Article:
Why We Know Iraq
National Security Adviser
weeks after the United Nations Security Council unanimously passed a resolution
demanding — yet again — that Iraq disclose and disarm all its nuclear, chemical
and biological weapons programs, it is appropriate to ask, "Has Saddam Hussein
finally decided to voluntarily disarm?" Unfortunately, the answer is a clear and
is no mystery to voluntary disarmament. Countries that decide to disarm lead
inspectors to weapons and production sites, answer questions before they are
asked, state publicly and often the intention to disarm and urge their citizens
to cooperate. The world knows from examples set by South Africa, Ukraine and
Kazakhstan what it looks like when a government decides that it will
cooperatively give up its weapons of mass destruction. The critical common
elements of these efforts include a high-level political commitment to disarm,
national initiatives to dismantle weapons programs, and full cooperation and
1989 South Africa made the strategic decision to dismantle its covert nuclear
weapons program. It destroyed its arsenal of seven weapons and later submitted
to rigorous verification by the International Atomic Energy Agency. Inspectors
were given complete access to all nuclear facilities (operating and defunct) and
the people who worked there. They were also presented with thousands of
documents detailing, for example, the daily operation of uranium enrichment
facilities as well as the construction and dismantling of specific weapons.
Ukraine and Kazakhstan demonstrated a similar pattern of cooperation when they
decided to rid themselves of the nuclear weapons, intercontinental ballistic
missiles and heavy bombers inherited from the Soviet Union. With significant
assistance from the United States — warmly accepted by both countries —
disarmament was orderly, open and fast. Nuclear warheads were returned to
Russia. Missile silos and heavy bombers were destroyed or dismantled — once in a
ceremony attended by the American and Russian defense chiefs. In one instance,
Kazakhstan revealed the existence of a ton of highly enriched uranium and asked
the United States to remove it, lest it fall into the wrong hands.
Iraq's behavior could not offer a starker contrast. Instead of a commitment to
disarm, Iraq has a high-level political commitment to maintain and conceal its
weapons, led by Saddam Hussein and his son Qusay, who controls the Special
Security Organization, which runs Iraq's concealment activities. Instead of
implementing national initiatives to disarm, Iraq maintains institutions whose
sole purpose is to thwart the work of the inspectors. And instead of full
cooperation and transparency, Iraq has filed a false declaration to the United
Nations that amounts to a 12,200-page lie.
example, the declaration fails to account for or explain Iraq's efforts to get
uranium from abroad, its manufacture of specific fuel for ballistic missiles it
claims not to have, and the gaps previously identified by the United Nations in
Iraq's accounting for more than two tons of the raw materials needed to produce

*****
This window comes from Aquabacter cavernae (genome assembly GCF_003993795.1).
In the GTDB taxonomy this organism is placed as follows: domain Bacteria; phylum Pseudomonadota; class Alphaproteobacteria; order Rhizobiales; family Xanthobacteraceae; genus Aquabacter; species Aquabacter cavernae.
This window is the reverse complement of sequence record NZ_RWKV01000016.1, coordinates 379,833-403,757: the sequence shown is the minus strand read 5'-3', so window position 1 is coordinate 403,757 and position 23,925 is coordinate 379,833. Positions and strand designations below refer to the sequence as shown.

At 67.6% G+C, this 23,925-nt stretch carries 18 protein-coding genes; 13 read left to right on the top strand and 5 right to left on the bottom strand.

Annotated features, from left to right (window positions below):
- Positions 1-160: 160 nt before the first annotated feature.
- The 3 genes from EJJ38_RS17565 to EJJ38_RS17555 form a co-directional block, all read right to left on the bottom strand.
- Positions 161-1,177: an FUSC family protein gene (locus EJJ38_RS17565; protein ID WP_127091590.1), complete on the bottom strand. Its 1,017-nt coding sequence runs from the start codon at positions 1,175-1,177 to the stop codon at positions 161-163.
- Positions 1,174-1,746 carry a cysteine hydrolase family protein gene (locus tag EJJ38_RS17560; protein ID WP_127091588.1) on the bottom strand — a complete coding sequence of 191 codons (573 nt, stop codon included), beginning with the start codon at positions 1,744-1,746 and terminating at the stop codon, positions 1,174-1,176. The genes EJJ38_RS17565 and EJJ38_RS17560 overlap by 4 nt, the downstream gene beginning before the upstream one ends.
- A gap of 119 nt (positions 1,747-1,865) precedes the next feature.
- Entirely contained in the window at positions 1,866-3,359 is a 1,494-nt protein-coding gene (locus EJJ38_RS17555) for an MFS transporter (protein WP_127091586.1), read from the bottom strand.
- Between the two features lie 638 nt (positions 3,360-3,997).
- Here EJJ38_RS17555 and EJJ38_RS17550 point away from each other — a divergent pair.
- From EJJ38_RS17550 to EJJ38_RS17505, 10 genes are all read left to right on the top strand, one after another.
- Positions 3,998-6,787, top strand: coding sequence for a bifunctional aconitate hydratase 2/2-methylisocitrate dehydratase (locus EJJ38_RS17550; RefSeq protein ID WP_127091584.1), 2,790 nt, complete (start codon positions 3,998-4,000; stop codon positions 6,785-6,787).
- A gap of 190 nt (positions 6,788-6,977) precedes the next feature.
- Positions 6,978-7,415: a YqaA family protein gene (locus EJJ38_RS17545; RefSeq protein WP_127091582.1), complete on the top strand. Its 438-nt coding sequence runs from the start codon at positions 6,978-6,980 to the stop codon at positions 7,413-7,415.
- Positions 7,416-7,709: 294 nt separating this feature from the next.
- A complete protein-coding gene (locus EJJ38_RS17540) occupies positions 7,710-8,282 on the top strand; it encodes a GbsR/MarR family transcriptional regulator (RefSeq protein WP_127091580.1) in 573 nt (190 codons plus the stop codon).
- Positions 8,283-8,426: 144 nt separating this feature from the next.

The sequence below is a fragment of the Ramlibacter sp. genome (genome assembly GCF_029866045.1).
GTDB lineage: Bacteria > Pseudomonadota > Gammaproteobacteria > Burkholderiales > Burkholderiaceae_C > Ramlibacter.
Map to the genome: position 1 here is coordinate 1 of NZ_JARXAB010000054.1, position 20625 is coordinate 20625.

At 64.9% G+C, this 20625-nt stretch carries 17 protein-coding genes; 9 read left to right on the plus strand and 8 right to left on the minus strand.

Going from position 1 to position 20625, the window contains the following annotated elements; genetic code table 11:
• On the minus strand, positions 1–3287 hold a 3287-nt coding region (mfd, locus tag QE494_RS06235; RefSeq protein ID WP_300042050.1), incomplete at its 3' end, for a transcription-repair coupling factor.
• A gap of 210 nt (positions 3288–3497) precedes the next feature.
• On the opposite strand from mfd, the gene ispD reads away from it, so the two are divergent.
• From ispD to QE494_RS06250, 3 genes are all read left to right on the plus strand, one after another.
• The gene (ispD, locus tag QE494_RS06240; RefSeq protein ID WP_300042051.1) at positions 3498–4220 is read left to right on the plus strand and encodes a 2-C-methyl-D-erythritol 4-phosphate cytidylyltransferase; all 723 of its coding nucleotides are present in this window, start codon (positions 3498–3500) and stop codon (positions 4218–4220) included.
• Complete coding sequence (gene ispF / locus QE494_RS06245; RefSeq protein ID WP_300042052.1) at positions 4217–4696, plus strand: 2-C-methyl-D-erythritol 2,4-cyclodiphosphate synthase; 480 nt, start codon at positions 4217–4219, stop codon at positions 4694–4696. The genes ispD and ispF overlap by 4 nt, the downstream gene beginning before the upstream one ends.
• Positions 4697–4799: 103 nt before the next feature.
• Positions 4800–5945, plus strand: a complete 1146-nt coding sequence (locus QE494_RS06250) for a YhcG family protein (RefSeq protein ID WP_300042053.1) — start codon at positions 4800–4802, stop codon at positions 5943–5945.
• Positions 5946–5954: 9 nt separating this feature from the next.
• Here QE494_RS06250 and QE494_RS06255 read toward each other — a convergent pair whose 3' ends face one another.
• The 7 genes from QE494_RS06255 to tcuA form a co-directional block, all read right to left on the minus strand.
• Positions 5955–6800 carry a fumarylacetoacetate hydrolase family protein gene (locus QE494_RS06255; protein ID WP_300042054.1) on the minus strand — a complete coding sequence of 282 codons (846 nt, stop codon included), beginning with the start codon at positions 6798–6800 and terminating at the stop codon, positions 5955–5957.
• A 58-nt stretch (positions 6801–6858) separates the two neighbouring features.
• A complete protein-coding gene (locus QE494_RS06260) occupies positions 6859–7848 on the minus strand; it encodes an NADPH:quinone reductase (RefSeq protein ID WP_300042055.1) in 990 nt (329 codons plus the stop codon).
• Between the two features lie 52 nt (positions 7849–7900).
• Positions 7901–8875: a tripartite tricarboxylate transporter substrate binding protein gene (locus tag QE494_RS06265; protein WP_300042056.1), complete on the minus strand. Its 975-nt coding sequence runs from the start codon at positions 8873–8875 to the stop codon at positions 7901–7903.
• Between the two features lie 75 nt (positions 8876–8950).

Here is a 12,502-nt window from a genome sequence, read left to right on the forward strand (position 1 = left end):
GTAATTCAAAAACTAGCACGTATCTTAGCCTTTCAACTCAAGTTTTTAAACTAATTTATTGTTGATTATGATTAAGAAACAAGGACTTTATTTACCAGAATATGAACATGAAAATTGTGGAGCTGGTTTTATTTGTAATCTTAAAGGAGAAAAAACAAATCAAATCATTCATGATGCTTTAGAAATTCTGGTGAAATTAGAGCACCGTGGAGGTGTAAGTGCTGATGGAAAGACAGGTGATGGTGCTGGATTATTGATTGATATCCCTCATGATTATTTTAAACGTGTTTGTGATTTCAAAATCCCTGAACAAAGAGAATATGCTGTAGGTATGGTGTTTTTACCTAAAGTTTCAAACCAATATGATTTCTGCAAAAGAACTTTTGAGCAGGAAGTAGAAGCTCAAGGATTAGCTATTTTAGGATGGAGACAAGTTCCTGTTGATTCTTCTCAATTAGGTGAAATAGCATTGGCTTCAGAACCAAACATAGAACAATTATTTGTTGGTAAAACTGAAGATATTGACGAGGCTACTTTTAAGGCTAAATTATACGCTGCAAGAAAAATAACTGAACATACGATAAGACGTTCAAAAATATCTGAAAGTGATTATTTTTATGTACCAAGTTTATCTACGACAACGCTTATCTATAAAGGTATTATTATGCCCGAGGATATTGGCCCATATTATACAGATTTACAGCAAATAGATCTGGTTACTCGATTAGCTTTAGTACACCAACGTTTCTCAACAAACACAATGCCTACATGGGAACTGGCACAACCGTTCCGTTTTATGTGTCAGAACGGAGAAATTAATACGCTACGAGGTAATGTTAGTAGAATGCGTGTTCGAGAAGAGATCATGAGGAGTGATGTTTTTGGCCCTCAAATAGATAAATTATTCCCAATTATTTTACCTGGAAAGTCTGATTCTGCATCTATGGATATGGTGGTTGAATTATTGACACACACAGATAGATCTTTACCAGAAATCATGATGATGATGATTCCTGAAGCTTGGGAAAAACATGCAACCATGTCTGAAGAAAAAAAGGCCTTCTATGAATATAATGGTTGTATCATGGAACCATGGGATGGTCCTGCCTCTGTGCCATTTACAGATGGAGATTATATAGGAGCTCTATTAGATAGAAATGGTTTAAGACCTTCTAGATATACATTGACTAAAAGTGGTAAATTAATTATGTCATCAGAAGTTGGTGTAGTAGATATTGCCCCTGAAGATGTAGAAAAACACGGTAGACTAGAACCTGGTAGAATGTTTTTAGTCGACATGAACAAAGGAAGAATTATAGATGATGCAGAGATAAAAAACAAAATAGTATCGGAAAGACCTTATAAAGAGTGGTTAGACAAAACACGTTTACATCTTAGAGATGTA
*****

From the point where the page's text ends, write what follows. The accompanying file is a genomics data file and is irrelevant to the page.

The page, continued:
thousands of gallons of anthrax and other biological weapons.
Iraq's declaration even resorted to unabashed plagiarism, with lengthy passages
of United Nations reports copied word-for-word (or edited to remove any
criticism of Iraq) and presented as original text. Far from informing, the
declaration is intended to cloud and confuse the true picture of Iraq's arsenal.
It is a reflection of the regime's well-earned reputation for dishonesty and
constitutes a material breach of United Nations Security Council Resolution
1441, which set up the current inspections program.
Unlike other nations that have voluntarily disarmed — and in defiance of
Resolution 1441 — Iraq is not allowing inspectors "immediate, unimpeded,
unrestricted access" to facilities and people involved in its weapons program.
As a recent inspection at the home of an Iraqi nuclear scientist demonstrated,
and other sources confirm, material and documents are still being moved around
in farcical shell games. The regime has blocked free and unrestricted use of
list of people involved with weapons of mass destruction programs, which the
United Nations required Iraq to provide, ends with those who worked in 1991 —
even though the United Nations had previously established that the programs
continued after that date. Interviews with scientists and weapons officials
identified by inspectors have taken place only in the watchful presence of the
regime's agents. Given the duplicitous record of the regime, its recent promises
to do better can only be seen as an attempt to stall for time.
week's finding by inspectors of 12 chemical warheads not included in Iraq's
declaration was particularly troubling. In the past, Iraq has filled this type
of warhead with sarin — a deadly nerve agent used by Japanese terrorists in 1995
to kill 12 Tokyo subway passengers and sicken thousands of others. Richard
Butler, the former chief United Nations arms inspector, estimates that if a
larger type of warhead that Iraq has made and used in the past were filled with
VX (an even deadlier nerve agent) and launched at a major city, it could kill up
to one million people. Iraq has also failed to provide United Nations inspectors
with documentation of its claim to have destroyed its VX stockpiles.
questions remain about Iraq's nuclear, chemical and biological weapons programs
and arsenal — and it is Iraq's obligation to provide answers. It is failing in
spectacular fashion. By both its actions and its inactions, Iraq is proving not
that it is a nation bent on disarmament, but that it is a nation with something
to hide. Iraq is still treating inspections as a game. It should know that time
is running out.
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January 25, 2003